No comments
The Top Plant program honors outstanding manufacturing facilities in North America. View the 2013 Top Plant.
The Product of the Year program recognizes products newly released in the manufacturing industries.
The Engineering Leaders Under 40 program identifies and gives recognition to young engineers who...
The true cost of lubrication: Three keys to consider when evaluating oils; Plant Engineering Lubrication Guide; 11 ways to protect bearing assets; Is lubrication part of your KPIs?
Contract maintenance: 5 ways to keep things humming while keeping an eye on costs; Pneumatic systems; Energy monitoring; The sixth 'S' is safety
Transport your data: Supply chain information critical to operational excellence; High-voltage faults; Portable cooling; Safety automation isn't automatic
Case Study Database

Case Study Database

Get more exposure for your case study by uploading it to the Plant Engineering case study database, where end-users can identify relevant solutions and explore what the experts are doing to effectively implement a variety of technology and productivity related projects.

These case studies provide examples of how knowledgeable solution providers have used technology, processes and people to create effective and successful implementations in real-world situations. Case studies can be completed by filling out a simple online form where you can outline the project title, abstract, and full story in 1500 words or less; upload photos, videos and a logo.

Click here to visit the Case Study Database and upload your case study.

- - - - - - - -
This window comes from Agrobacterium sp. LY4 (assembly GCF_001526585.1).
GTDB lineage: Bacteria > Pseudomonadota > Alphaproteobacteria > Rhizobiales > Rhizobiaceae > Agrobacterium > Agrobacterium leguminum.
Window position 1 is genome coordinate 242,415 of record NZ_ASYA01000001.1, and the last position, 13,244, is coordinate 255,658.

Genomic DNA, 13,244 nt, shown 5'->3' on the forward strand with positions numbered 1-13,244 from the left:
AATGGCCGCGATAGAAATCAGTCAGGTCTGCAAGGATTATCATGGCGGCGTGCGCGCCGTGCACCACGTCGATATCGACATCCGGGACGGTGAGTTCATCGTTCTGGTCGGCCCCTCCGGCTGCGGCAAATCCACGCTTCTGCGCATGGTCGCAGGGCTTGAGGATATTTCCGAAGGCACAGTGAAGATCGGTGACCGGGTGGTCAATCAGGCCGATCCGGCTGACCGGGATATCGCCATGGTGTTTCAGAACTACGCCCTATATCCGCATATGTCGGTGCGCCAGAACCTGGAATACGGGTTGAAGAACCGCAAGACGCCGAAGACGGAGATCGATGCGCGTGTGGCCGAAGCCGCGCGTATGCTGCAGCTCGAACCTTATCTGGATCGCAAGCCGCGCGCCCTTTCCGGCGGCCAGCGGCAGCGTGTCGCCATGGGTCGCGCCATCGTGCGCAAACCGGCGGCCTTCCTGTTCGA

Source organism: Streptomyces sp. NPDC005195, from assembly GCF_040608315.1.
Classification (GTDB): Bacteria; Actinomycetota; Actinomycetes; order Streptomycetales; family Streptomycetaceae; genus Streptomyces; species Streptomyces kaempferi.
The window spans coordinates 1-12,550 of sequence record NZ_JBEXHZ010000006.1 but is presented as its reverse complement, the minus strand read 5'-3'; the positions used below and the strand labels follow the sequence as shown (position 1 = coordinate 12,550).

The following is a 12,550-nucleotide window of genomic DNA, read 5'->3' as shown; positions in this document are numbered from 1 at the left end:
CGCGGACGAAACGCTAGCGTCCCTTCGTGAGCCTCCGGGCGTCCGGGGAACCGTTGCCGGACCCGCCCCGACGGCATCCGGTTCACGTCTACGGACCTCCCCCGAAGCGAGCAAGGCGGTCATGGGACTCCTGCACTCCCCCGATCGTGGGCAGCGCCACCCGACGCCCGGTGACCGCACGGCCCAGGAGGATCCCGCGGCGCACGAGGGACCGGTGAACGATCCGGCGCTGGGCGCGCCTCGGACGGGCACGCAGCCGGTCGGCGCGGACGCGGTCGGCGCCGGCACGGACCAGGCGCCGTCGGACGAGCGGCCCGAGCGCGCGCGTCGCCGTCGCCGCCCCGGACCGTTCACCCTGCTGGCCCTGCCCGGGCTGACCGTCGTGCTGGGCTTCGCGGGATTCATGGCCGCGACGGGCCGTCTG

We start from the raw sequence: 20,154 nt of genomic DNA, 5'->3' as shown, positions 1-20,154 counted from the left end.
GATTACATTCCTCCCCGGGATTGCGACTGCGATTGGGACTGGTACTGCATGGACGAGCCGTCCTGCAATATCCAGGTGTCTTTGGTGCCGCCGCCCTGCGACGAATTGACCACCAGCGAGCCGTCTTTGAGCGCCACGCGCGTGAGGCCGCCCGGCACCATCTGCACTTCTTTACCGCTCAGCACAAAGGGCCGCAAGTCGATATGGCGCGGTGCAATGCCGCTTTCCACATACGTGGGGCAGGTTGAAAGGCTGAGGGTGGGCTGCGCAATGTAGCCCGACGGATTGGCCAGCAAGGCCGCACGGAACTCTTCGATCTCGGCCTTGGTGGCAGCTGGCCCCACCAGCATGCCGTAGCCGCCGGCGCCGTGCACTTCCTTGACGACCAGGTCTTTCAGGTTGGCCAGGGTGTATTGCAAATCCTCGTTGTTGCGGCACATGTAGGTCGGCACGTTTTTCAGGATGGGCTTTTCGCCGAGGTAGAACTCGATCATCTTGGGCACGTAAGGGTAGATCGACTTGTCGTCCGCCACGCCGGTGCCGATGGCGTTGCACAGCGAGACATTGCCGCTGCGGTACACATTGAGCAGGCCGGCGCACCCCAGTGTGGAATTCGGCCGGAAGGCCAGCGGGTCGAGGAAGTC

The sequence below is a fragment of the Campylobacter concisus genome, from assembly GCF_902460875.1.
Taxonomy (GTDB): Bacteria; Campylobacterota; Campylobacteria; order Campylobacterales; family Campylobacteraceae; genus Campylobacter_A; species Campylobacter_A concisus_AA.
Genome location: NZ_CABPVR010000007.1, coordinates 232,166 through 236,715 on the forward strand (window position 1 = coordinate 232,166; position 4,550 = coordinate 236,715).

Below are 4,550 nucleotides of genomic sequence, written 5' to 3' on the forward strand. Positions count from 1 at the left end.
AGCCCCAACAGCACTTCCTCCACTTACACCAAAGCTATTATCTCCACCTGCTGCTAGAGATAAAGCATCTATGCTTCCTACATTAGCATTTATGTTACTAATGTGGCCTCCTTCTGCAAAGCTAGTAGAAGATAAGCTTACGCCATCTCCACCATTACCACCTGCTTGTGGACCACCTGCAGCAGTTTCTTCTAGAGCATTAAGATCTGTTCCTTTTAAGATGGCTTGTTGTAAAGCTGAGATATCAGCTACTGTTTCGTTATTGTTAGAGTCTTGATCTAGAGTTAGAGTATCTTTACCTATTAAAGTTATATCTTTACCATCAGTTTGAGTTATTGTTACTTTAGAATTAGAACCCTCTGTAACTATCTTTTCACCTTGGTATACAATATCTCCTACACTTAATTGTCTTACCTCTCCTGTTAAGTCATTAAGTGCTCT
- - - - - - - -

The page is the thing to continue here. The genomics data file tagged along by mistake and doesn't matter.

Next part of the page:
Maintaining low data center PUE; Using eco mode in UPS systems; Commissioning electrical and power systems; Exploring dc power distribution alternatives
Synchronizing industrial Ethernet networks; Selecting protocol conversion gateways; Integrating HMIs with PLCs and PACs
Why manufacturers need to see energy in a different light: Current approaches to energy management yield quick savings, but leave plant managers searching for ways of improving on those early gains.

Annual Salary Survey

Participate in the 2013 Salary Survey

In a year when manufacturing continued to lead the economic rebound, it makes sense that plant manager bonuses rebounded. Plant Engineering’s annual Salary Survey shows both wages and bonuses rose in 2012 after a retreat the year before.

Average salary across all job titles for plant floor management rose 3.5% to $95,446, and bonus compensation jumped to $15,162, a 4.2% increase from the 2010 level and double the 2011 total, which showed a sharp drop in bonus.

2012 Salary Survey Analysis

2012 Salary Survey Results

Maintenance and reliability tips and best practices from the maintenance and reliability coaches at Allied Reliability Group.
The One Voice for Manufacturing blog reports on federal public policy issues impacting the manufacturing sector. One Voice is a joint effort by the National Tooling and Machining...
The Society for Maintenance and Reliability Professionals an organization devoted...
Join this ongoing discussion of machine guarding topics, including solutions assessments, regulatory compliance, gap analysis...
IMS Research, recently acquired by IHS Inc., is a leading independent supplier of market research and consultancy to the global electronics industry.
Maintenance is not optional in manufacturing. It’s a profit center, driving productivity and uptime while reducing overall repair costs.
The Lachance on CMMS blog is about current maintenance topics. Blogger Paul Lachance is president and chief technology officer for Smartware Group.